Together Liverpool: working with asylum seekers

Together Liverpool: working with asylum seekers

Together Liverpool: working with asylum seekers

Liverpool recently became the last port of call for asylum seekers on their last appeal. The journey for asylum seekers is long, and fraught with difficulties. Churches in and around Merseyside, with the support of Together Liverpool, are working to create an open and welcoming space for people who have often fled extremely traumatic situations, beyond what we could ever imagine. Children and adults, old and young, male and female- there is little regard for human life in war and conflict.

 For Christians this can be an opportunity to offer support, hospitality and understanding: “The King will reply, ‘Truly I tell you, whatever you did for one of the least of these brothers and sisters of mine, you did for me."- Matthew 25: 40

Issues faced by Asylum Seekers 

Asylum seekers have to navigate a wide range of issues from social hostility to problems with housing…

Transport: living on £5 per day makes it difficult to pay for local transport to immigration interviews, food banks, voluntary placements, and even just to meet with others socially.

For Majid, this meant walking 12.5 hours on foot from suburban Manchester to the Home Office in Liverpool when his first asylum claim was rejected and he had no money for transport*.

Marginalisation and hostility: sometimes ‘local’ residents of an area view asylum seekers with hostility, not fully understanding the issues they are facing or the impact of their actions.

Housing and accommodation: asylum seekers have no say as to where they will be housed or the type of accommodation they will live in. Sometimes people from the same country, but on different sides of a conflict are placed in neighbouring apartments. This can be very traumatic and unsettling.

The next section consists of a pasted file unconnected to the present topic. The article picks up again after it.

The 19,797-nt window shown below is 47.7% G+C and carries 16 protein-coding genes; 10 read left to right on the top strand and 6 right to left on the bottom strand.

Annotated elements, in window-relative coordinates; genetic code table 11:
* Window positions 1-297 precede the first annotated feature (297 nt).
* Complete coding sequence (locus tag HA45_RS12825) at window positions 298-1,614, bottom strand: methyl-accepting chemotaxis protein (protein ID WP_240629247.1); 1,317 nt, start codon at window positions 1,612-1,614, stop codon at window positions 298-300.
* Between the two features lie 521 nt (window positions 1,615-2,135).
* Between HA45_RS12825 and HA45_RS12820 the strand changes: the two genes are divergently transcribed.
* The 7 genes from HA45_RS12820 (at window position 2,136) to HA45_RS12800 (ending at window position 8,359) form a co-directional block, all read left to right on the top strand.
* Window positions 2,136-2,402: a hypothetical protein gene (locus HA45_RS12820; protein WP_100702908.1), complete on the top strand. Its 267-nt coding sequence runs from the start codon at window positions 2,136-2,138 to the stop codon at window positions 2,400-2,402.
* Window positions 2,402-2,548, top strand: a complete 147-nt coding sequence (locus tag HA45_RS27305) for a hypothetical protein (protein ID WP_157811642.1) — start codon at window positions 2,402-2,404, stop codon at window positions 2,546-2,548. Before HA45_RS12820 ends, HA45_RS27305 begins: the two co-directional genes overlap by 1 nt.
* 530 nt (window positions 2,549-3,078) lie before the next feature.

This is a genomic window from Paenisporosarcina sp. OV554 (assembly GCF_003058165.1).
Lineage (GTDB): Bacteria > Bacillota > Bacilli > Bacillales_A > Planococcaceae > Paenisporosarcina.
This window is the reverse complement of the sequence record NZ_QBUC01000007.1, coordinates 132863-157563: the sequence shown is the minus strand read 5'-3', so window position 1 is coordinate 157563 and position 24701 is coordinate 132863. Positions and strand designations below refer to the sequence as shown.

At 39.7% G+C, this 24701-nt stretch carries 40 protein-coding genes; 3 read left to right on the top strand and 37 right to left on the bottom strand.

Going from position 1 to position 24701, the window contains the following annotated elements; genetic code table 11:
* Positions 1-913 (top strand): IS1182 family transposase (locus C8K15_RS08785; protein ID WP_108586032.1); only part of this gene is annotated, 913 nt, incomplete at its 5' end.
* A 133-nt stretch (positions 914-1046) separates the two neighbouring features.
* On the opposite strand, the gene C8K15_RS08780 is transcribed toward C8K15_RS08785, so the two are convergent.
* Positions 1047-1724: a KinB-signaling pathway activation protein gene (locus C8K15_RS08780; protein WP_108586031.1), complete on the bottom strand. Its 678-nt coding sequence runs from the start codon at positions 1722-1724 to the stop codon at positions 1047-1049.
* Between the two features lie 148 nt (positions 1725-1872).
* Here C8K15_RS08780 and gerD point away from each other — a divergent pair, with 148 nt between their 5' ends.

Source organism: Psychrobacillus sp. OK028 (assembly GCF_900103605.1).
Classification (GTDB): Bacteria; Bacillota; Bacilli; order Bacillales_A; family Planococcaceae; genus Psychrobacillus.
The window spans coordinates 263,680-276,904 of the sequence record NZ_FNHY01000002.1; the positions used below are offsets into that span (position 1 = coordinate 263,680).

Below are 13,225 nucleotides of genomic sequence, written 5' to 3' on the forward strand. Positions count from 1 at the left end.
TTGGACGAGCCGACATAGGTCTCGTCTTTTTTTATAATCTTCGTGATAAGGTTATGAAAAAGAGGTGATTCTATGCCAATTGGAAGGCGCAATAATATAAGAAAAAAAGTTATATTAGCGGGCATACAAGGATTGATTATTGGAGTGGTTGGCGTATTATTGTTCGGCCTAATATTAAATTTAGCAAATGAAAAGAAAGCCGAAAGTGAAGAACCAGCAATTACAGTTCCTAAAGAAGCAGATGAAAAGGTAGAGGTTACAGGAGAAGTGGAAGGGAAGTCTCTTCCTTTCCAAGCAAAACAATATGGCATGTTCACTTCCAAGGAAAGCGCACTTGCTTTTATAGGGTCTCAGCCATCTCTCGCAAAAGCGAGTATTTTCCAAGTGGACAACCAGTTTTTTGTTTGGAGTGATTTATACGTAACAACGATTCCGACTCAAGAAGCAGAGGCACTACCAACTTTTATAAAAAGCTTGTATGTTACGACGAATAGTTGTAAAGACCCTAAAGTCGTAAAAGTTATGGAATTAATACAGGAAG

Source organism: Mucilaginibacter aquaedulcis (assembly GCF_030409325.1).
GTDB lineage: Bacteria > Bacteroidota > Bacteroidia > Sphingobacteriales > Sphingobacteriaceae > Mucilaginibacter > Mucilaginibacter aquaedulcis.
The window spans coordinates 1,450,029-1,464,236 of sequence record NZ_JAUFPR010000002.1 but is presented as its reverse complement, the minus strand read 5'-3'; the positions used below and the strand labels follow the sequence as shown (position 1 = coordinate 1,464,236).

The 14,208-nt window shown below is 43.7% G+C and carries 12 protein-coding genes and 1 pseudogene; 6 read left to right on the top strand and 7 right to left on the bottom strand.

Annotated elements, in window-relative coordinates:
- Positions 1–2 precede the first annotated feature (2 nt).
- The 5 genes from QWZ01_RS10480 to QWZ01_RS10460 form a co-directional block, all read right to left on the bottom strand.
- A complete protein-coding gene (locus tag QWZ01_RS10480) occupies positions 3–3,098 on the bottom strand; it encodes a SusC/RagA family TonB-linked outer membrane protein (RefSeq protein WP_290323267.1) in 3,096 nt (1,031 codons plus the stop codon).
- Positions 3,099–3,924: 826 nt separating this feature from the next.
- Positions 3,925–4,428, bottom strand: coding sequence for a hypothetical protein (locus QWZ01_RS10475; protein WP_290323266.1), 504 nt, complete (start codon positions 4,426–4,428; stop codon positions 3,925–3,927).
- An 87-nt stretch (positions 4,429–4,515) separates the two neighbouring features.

What are Together Liverpool doing?

Together Liverpool are liaising with, and briefing local councillors in the region by trying to encourage best practice and full comprehension of the situation.

They are working with universities and colleges to create a mentoring programme between students, tutors and asylum seekers. Asylum seekers can undertake ESOL and other short courses but have no funding.

Developing volunteers: although asylum seekers cannot undertake paid work they can volunteer. For many this becomes a real life line and a route into the local community. It is an important first step in social integration and the beginnings of a new life. Together Liverpool, with local churches, are looking to incorporate education and training in a volunteer programme. 

Until the status of refugee is granted the waiting period is a time of limbo for asylum seekers. The support being given by churches, with Together Liverpool, during this period is crucial.

Find out more about the work of Together Liverpool.

*Majid’s experience is from Refugee Action and can be found here.

**For more information about Asylum in the UK go to UNHCR here.


Author: Lynsey Robinson

Date: 25 August 2015